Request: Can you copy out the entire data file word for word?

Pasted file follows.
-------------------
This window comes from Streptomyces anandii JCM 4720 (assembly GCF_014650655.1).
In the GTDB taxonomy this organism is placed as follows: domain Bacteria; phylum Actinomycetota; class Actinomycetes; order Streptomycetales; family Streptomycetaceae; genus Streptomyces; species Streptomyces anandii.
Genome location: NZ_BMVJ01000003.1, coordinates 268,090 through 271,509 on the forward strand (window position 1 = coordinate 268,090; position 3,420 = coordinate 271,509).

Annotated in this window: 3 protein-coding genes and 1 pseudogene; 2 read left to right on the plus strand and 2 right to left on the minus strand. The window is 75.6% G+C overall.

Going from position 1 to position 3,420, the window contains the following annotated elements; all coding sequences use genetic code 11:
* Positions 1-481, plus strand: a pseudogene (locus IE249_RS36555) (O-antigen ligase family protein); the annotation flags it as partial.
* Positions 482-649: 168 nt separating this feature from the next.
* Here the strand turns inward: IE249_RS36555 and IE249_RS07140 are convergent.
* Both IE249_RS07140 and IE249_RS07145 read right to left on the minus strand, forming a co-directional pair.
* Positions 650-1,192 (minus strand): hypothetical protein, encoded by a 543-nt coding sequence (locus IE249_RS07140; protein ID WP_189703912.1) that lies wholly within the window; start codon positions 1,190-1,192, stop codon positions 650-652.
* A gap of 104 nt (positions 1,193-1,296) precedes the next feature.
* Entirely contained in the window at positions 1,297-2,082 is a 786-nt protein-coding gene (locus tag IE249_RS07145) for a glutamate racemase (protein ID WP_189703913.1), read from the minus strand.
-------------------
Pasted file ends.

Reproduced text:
This window comes from Streptomyces anandii JCM 4720 (assembly GCF_014650655.1).
In the GTDB taxonomy this organism is placed as follows: domain Bacteria; phylum Actinomycetota; class Actinomycetes; order Streptomycetales; family Streptomycetaceae; genus Streptomyces; species Streptomyces anandii.
Genome location: NZ_BMVJ01000003.1, coordinates 268,090 through 271,509 on the forward strand (window position 1 = coordinate 268,090; position 3,420 = coordinate 271,509).

Annotated in this window: 3 protein-coding genes and 1 pseudogene; 2 read left to right on the plus strand and 2 right to left on the minus strand. The window is 75.6% G+C overall.

Going from position 1 to position 3,420, the window contains the following annotated elements; all coding sequences use genetic code 11:
* Positions 1-481, plus strand: a pseudogene (locus IE249_RS36555) (O-antigen ligase family protein); the annotation flags it as partial.
* Positions 482-649: 168 nt separating this feature from the next.
* Here the strand turns inward: IE249_RS36555 and IE249_RS07140 are convergent.
* Both IE249_RS07140 and IE249_RS07145 read right to left on the minus strand, forming a co-directional pair.
* Positions 650-1,192 (minus strand): hypothetical protein, encoded by a 543-nt coding sequence (locus IE249_RS07140; protein ID WP_189703912.1) that lies wholly within the window; start codon positions 1,190-1,192, stop codon positions 650-652.
* A gap of 104 nt (positions 1,193-1,296) precedes the next feature.
* Entirely contained in the window at positions 1,297-2,082 is a 786-nt protein-coding gene (locus tag IE249_RS07145) for a glutamate racemase (protein ID WP_189703913.1), read from the minus strand.